Just like humans, our pets are susceptible to blood clots and a harmful overabundance of cholesterol. But according to several studies published in the journal Atherosclerosis, turmeric is thought to help lower “bad” LDL cholesterol. It’s also a known blood thinner, which can help minimize the possibility of clots that contribute to heart attacks and strokes. However, because of these blood thinning properties, it’s important to be careful with dosing (see below).
A pup’s natural environment can be pretty toxic. Consider the additives often used in commercial treats and kibble; monthly application of various flea/tick preventives; and routine vaccination schedules. The liver helps neutralize these harmful toxins and plays a crucial role in digestion — which includes metabolizing vitamins and synthesizing bile so that fats are efficiently broken down. Curcumin is thought to help stimulate healthy bile production.
Studies like those mentioned above continue to confirm turmeric’s status as one of the most potent natural anti-inflammatories around. Since inflammation can be a sinister precursor to multiple health issues, controlling it is vital to your pet’s well-being. Unlike long-term use with certain pharmaceuticals, turmeric’s reported side effects are comparatively minimal when given in appropriate doses (again, see below).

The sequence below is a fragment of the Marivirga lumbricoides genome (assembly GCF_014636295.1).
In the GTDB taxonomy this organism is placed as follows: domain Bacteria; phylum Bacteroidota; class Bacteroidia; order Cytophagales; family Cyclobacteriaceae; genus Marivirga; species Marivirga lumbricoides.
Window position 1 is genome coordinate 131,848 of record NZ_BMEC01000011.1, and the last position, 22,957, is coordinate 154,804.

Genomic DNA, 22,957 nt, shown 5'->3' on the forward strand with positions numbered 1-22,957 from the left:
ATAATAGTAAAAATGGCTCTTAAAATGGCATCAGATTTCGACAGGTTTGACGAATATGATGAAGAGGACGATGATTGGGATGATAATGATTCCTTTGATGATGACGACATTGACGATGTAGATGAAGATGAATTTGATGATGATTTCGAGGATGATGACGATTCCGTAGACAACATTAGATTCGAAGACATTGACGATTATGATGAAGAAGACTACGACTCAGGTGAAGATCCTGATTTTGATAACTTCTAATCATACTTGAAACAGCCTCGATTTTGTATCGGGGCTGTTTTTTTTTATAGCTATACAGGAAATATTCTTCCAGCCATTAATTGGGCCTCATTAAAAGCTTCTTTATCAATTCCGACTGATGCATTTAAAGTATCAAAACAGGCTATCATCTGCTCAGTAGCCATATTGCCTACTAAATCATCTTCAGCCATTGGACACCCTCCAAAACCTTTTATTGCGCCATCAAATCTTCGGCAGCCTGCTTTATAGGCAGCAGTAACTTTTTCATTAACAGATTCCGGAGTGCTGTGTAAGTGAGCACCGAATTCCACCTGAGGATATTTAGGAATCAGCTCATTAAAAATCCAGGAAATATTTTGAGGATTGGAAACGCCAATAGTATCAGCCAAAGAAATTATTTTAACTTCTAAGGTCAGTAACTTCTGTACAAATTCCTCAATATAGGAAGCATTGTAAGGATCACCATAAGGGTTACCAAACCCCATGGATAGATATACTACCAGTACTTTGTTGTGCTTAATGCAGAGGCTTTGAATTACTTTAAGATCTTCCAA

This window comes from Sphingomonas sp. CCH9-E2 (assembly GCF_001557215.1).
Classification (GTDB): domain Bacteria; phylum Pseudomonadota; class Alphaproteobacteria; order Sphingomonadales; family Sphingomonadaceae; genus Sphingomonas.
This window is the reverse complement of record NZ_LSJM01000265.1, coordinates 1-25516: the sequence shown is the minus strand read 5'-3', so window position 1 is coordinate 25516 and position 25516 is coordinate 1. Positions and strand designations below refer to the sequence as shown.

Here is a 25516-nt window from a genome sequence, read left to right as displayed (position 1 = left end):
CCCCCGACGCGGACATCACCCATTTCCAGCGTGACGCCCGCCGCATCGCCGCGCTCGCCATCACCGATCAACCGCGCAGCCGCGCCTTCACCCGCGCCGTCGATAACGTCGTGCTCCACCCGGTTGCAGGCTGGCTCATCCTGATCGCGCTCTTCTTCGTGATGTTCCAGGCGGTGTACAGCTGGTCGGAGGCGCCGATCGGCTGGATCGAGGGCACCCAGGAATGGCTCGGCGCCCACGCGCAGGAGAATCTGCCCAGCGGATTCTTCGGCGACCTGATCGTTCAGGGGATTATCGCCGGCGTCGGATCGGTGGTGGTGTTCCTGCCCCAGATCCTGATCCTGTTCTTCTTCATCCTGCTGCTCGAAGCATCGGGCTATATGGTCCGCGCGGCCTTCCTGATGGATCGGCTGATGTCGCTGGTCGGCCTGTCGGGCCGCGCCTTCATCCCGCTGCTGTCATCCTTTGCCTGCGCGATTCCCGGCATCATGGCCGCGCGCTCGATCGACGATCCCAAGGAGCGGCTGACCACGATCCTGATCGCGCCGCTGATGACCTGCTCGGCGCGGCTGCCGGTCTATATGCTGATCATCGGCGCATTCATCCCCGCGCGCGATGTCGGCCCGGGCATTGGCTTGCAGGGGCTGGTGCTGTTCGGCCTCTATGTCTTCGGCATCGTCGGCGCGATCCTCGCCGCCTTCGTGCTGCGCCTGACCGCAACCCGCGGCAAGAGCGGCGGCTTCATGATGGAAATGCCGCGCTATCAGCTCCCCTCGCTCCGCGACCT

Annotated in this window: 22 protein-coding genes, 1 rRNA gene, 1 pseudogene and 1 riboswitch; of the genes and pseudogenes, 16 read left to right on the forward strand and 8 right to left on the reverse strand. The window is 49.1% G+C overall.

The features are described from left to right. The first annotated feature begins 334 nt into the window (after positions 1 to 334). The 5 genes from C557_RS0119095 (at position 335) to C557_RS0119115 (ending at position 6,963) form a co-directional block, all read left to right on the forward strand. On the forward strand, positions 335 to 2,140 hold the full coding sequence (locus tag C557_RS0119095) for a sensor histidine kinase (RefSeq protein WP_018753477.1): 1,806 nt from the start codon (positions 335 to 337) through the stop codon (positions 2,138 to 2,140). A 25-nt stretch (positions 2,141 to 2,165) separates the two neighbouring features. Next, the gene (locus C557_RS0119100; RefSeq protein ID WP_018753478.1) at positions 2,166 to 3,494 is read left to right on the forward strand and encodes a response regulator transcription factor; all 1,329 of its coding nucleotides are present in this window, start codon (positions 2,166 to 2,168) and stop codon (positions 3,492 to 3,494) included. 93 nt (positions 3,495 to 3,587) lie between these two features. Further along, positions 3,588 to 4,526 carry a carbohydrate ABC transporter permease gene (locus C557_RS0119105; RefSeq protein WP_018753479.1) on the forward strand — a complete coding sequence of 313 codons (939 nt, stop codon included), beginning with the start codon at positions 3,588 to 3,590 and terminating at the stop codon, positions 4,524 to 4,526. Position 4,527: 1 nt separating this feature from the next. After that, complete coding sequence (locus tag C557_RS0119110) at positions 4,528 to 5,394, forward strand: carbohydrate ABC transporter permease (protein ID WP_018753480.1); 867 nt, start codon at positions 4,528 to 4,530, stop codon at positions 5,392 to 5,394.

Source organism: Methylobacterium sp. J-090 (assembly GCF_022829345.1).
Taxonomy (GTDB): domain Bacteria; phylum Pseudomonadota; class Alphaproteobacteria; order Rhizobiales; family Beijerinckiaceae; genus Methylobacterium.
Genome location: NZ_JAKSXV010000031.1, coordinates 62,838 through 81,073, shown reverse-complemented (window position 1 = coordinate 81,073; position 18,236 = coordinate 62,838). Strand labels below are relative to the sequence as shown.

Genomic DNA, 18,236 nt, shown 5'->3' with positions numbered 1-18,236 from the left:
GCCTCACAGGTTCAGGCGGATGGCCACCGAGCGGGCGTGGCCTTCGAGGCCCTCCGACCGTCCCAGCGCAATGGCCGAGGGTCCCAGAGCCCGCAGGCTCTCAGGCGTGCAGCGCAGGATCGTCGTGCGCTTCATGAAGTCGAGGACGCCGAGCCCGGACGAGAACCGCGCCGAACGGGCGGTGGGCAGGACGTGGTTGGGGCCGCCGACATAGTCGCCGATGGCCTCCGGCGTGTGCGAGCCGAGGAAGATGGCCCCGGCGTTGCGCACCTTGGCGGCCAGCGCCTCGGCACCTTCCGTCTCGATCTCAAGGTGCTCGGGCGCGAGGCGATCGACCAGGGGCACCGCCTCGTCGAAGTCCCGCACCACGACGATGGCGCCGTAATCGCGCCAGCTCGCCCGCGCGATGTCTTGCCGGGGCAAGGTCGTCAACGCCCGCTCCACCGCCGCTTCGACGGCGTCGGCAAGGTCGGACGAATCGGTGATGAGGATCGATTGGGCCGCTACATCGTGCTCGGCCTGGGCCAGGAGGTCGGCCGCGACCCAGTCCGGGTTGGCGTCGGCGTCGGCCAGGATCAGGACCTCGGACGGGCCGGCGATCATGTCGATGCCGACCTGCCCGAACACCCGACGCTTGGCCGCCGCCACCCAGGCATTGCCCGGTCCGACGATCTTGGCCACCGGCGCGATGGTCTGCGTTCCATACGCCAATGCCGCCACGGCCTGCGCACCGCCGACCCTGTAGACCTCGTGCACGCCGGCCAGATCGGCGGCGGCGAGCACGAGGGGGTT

Turmeric is a healing antidote for scrapes, scratches, and wounds. Besides its anti-inflammatory properties, it’s also a natural antibacterial and antiseptic agent — i.e., a potent one-two-three punch. Consider creating a one-to-one mixture of turmeric powder and natural aloe vera gel before applying. Some pets (including mine) find the taste of this topical combo fairly yucky, which discourages constant licking.
Research appears to suggest that regular turmeric consumption may help to inhibit formation of certain types of cancer. Anticancer Research, an international journal of cancer research and treatment, recounts multiple studies indicating that the primary polyphenol in turmeric may not only inhibit cancer cell formation; but may actually have the ability to selectively target malignant stem cells in certain cases. This is certainly NOT to suggest that turmeric should replace existing treatment protocols. However, it does show promise as a supportive treatment component.
As always, it’s important to check with your vet before trying out any new supplement. My own vet generally recommends feeding 1/8 to 1/4 teaspoon daily for every 10 pounds of dog weight — simply sprinkle it onto food. However, recognize that factors like age and pre-existing health conditions may impact this recommended dosage. Have you tried turmeric with your own lucky puppy? Share your insights below!
Top photo: Turmeric by Shutterstock.
Marybeth lives in the Midwest with her wonderful husband, and her rescue dogs Grant and Maizy — all of them Heinz 57 mixed-breed types. A freelance writer and marketing consultant, she’s been rehabilitating severely abused rescues for over two decades. She’s currently working toward specialized certifications in animal nutrition counseling. Connect with her on LinkedIn or check out her family Instagram feed.